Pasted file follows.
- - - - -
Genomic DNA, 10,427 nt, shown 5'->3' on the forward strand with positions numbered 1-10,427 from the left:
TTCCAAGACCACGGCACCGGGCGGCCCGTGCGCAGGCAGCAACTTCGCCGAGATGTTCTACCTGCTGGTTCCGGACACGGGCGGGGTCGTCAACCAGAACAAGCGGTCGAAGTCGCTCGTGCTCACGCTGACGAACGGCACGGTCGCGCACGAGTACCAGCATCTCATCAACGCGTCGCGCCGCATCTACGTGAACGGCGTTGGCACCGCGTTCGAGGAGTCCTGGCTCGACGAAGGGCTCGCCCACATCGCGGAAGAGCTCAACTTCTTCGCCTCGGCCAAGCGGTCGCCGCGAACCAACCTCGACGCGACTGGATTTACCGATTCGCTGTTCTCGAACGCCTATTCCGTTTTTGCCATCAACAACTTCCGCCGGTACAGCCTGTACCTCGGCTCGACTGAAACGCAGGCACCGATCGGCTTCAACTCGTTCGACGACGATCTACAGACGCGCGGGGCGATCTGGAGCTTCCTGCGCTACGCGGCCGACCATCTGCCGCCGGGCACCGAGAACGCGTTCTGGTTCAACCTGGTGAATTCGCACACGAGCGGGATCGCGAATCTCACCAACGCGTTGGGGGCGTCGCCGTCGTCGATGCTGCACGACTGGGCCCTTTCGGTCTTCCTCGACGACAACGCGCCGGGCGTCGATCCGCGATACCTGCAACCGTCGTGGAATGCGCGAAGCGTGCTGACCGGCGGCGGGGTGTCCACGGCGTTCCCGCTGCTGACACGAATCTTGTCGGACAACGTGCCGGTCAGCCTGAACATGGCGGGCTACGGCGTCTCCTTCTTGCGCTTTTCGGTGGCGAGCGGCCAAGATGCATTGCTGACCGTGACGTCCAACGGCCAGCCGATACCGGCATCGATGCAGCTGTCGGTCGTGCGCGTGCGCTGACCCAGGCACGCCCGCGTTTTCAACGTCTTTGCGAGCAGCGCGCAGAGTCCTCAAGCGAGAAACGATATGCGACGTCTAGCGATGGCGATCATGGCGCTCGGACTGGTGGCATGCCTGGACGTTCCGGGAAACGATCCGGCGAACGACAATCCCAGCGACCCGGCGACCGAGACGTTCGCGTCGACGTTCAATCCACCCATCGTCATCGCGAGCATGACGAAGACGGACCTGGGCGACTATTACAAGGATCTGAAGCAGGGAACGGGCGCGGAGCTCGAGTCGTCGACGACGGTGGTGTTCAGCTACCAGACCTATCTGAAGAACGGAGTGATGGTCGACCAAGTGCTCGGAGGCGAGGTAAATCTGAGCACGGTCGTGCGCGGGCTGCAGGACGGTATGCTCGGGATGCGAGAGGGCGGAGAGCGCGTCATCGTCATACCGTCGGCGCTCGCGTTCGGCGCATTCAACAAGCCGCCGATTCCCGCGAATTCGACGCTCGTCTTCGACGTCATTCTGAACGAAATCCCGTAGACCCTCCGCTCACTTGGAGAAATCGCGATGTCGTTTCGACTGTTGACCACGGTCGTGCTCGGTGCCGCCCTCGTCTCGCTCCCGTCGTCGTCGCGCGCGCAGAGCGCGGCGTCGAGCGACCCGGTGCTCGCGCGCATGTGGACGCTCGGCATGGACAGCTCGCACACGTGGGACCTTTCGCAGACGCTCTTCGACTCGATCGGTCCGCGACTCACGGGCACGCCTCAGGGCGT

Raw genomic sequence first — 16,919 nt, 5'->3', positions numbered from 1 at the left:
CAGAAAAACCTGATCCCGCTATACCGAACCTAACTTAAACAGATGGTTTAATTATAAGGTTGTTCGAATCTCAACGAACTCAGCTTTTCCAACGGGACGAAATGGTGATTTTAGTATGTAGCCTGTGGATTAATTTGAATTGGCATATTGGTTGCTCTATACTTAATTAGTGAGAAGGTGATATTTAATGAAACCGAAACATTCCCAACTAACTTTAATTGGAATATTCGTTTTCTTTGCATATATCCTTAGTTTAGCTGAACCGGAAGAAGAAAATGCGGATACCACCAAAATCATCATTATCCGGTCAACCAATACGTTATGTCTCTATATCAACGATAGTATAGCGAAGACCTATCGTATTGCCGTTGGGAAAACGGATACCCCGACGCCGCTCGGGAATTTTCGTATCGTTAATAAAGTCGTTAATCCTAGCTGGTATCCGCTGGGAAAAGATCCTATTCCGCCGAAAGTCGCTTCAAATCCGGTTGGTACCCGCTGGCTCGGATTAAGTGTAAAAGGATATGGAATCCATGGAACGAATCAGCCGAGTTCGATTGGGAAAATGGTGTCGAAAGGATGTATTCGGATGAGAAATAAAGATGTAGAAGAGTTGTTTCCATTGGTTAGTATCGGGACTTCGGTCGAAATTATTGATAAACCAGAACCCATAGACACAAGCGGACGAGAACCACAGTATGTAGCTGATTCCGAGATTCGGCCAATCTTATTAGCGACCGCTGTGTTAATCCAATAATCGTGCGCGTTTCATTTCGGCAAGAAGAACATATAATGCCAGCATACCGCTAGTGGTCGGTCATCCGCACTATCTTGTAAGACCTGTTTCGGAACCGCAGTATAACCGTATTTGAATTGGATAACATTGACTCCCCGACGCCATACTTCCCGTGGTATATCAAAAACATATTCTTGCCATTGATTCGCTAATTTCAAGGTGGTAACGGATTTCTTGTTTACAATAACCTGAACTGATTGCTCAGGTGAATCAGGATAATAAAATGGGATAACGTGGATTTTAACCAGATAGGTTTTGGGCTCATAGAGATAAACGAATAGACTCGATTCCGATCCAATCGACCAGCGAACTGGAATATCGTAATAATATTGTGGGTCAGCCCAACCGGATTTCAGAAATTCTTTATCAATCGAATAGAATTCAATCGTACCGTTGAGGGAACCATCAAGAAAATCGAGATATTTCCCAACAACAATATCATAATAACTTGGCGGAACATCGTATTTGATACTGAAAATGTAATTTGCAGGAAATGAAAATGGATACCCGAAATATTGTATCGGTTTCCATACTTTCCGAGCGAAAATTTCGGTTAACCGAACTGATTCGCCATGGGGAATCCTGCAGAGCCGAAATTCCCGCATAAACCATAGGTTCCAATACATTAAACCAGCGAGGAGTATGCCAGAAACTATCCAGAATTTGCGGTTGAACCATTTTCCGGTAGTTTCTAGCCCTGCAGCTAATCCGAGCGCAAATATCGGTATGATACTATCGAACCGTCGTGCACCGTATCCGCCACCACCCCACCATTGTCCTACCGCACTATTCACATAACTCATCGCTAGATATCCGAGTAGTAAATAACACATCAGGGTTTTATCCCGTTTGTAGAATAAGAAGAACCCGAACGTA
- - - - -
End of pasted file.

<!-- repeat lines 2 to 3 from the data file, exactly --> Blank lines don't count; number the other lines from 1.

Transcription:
TTCCAAGACCACGGCACCGGGCGGCCCGTGCGCAGGCAGCAACTTCGCCGAGATGTTCTACCTGCTGGTTCCGGACACGGGCGGGGTCGTCAACCAGAACAAGCGGTCGAAGTCGCTCGTGCTCACGCTGACGAACGGCACGGTCGCGCACGAGTACCAGCATCTCATCAACGCGTCGCGCCGCATCTACGTGAACGGCGTTGGCACCGCGTTCGAGGAGTCCTGGCTCGACGAAGGGCTCGCCCACATCGCGGAAGAGCTCAACTTCTTCGCCTCGGCCAAGCGGTCGCCGCGAACCAACCTCGACGCGACTGGATTTACCGATTCGCTGTTCTCGAACGCCTATTCCGTTTTTGCCATCAACAACTTCCGCCGGTACAGCCTGTACCTCGGCTCGACTGAAACGCAGGCACCGATCGGCTTCAACTCGTTCGACGACGATCTACAGACGCGCGGGGCGATCTGGAGCTTCCTGCGCTACGCGGCCGACCATCTGCCGCCGGGCACCGAGAACGCGTTCTGGTTCAACCTGGTGAATTCGCACACGAGCGGGATCGCGAATCTCACCAACGCGTTGGGGGCGTCGCCGTCGTCGATGCTGCACGACTGGGCCCTTTCGGTCTTCCTCGACGACAACGCGCCGGGCGTCGATCCGCGATACCTGCAACCGTCGTGGAATGCGCGAAGCGTGCTGACCGGCGGCGGGGTGTCCACGGCGTTCCCGCTGCTGACACGAATCTTGTCGGACAACGTGCCGGTCAGCCTGAACATGGCGGGCTACGGCGTCTCCTTCTTGCGCTTTTCGGTGGCGAGCGGCCAAGATGCATTGCTGACCGTGACGTCCAACGGCCAGCCGATACCGGCATCGATGCAGCTGTCGGTCGTGCGCGTGCGCTGACCCAGGCACGCCCGCGTTTTCAACGTCTTTGCGAGCAGCGCGCAGAGTCCTCAAGCGAGAAACGATATGCGACGTCTAGCGATGGCGATCATGGCGCTCGGACTGGTGGCATGCCTGGACGTTCCGGGAAACGATCCGGCGAACGACAATCCCAGCGACCCGGCGACCGAGACGTTCGCGTCGACGTTCAATCCACCCATCGTCATCGCGAGCATGACGAAGACGGACCTGGGCGACTATTACAAGGATCTGAAGCAGGGAACGGGCGCGGAGCTCGAGTCGTCGACGACGGTGGTGTTCAGCTACCAGACCTATCTGAAGAACGGAGTGATGGTCGACCAAGTGCTCGGAGGCGAGGTAAATCTGAGCACGGTCGTGCGCGGGCTGCAGGACGGTATGCTCGGGATGCGAGAGGGCGGAGAGCGCGTCATCGTCATACCGTCGGCGCTCGCGTTCGGCGCATTCAACAAGCCGCCGATTCCCGCGAATTCGACGCTCGTCTTCGACGTCATTCTGAACGAAATCCCGTAGACCCTCCGCTCACTTGGAGAAATCGCGATGTCGTTTCGACTGTTGACCACGGTCGTGCTCGGTGCCGCCCTCGTCTCGCTCCCGTCGTCGTCGCGCGCGCAGAGCGCGGCGTCGAGCGACCCGGTGCTCGCGCGCATGTGGACGCTCGGCATGGACAGCTCGCACACGTGGGACCTTTCGCAGACGCTCTTCGACTCGATCGGTCCGCGACTCACGGGCACGCCTCAGGGCGT

Raw genomic sequence first — 16,919 nt, 5'->3', positions numbered from 1 at the left: